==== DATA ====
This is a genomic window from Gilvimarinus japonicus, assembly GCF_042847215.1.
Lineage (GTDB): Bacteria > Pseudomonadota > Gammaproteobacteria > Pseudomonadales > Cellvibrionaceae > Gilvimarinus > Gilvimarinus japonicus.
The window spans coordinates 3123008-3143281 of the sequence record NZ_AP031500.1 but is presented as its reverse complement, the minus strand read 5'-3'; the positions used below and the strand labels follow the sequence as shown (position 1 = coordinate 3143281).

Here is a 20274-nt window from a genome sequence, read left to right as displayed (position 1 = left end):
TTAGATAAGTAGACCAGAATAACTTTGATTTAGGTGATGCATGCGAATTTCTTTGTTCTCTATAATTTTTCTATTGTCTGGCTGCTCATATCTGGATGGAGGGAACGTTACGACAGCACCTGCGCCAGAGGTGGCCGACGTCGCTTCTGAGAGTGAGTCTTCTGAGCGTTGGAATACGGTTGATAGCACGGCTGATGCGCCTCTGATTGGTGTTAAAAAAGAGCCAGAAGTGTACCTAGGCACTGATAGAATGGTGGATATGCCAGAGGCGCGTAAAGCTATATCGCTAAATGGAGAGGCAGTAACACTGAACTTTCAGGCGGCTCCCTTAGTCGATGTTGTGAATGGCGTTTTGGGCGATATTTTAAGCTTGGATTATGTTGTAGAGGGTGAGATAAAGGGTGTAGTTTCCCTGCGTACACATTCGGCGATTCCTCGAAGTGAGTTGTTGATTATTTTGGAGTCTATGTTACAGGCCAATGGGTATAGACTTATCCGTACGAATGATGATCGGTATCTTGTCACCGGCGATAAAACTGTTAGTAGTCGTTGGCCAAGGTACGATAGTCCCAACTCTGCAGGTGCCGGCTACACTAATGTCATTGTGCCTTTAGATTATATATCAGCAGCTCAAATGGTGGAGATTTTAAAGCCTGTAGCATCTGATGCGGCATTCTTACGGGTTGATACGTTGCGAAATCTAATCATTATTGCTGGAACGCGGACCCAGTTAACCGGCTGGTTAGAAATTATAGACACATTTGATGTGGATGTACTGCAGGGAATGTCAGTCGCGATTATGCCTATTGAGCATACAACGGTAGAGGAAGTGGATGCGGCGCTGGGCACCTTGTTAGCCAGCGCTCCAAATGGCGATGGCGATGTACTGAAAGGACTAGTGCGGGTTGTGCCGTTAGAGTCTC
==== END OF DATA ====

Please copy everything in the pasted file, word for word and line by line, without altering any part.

This is a genomic window from Gilvimarinus japonicus, assembly GCF_042847215.1.
Lineage (GTDB): Bacteria > Pseudomonadota > Gammaproteobacteria > Pseudomonadales > Cellvibrionaceae > Gilvimarinus > Gilvimarinus japonicus.
The window spans coordinates 3123008-3143281 of the sequence record NZ_AP031500.1 but is presented as its reverse complement, the minus strand read 5'-3'; the positions used below and the strand labels follow the sequence as shown (position 1 = coordinate 3143281).

Here is a 20274-nt window from a genome sequence, read left to right as displayed (position 1 = left end):
TTAGATAAGTAGACCAGAATAACTTTGATTTAGGTGATGCATGCGAATTTCTTTGTTCTCTATAATTTTTCTATTGTCTGGCTGCTCATATCTGGATGGAGGGAACGTTACGACAGCACCTGCGCCAGAGGTGGCCGACGTCGCTTCTGAGAGTGAGTCTTCTGAGCGTTGGAATACGGTTGATAGCACGGCTGATGCGCCTCTGATTGGTGTTAAAAAAGAGCCAGAAGTGTACCTAGGCACTGATAGAATGGTGGATATGCCAGAGGCGCGTAAAGCTATATCGCTAAATGGAGAGGCAGTAACACTGAACTTTCAGGCGGCTCCCTTAGTCGATGTTGTGAATGGCGTTTTGGGCGATATTTTAAGCTTGGATTATGTTGTAGAGGGTGAGATAAAGGGTGTAGTTTCCCTGCGTACACATTCGGCGATTCCTCGAAGTGAGTTGTTGATTATTTTGGAGTCTATGTTACAGGCCAATGGGTATAGACTTATCCGTACGAATGATGATCGGTATCTTGTCACCGGCGATAAAACTGTTAGTAGTCGTTGGCCAAGGTACGATAGTCCCAACTCTGCAGGTGCCGGCTACACTAATGTCATTGTGCCTTTAGATTATATATCAGCAGCTCAAATGGTGGAGATTTTAAAGCCTGTAGCATCTGATGCGGCATTCTTACGGGTTGATACGTTGCGAAATCTAATCATTATTGCTGGAACGCGGACCCAGTTAACCGGCTGGTTAGAAATTATAGACACATTTGATGTGGATGTACTGCAGGGAATGTCAGTCGCGATTATGCCTATTGAGCATACAACGGTAGAGGAAGTGGATGCGGCGCTGGGCACCTTGTTAGCCAGCGCTCCAAATGGCGATGGCGATGTACTGAAAGGACTAGTGCGGGTTGTGCCGTTAGAGTCTC